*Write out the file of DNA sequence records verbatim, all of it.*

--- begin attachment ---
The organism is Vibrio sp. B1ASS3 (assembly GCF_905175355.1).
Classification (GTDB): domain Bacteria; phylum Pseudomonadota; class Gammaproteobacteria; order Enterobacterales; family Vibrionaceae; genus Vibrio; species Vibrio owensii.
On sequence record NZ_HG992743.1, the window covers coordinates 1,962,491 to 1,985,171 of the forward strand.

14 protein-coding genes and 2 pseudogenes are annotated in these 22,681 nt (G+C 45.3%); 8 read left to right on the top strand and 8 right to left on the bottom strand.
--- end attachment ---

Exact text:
The organism is Vibrio sp. B1ASS3 (assembly GCF_905175355.1).
Classification (GTDB): domain Bacteria; phylum Pseudomonadota; class Gammaproteobacteria; order Enterobacterales; family Vibrionaceae; genus Vibrio; species Vibrio owensii.
On sequence record NZ_HG992743.1, the window covers coordinates 1,962,491 to 1,985,171 of the forward strand.

14 protein-coding genes and 2 pseudogenes are annotated in these 22,681 nt (G+C 45.3%); 8 read left to right on the top strand and 8 right to left on the bottom strand.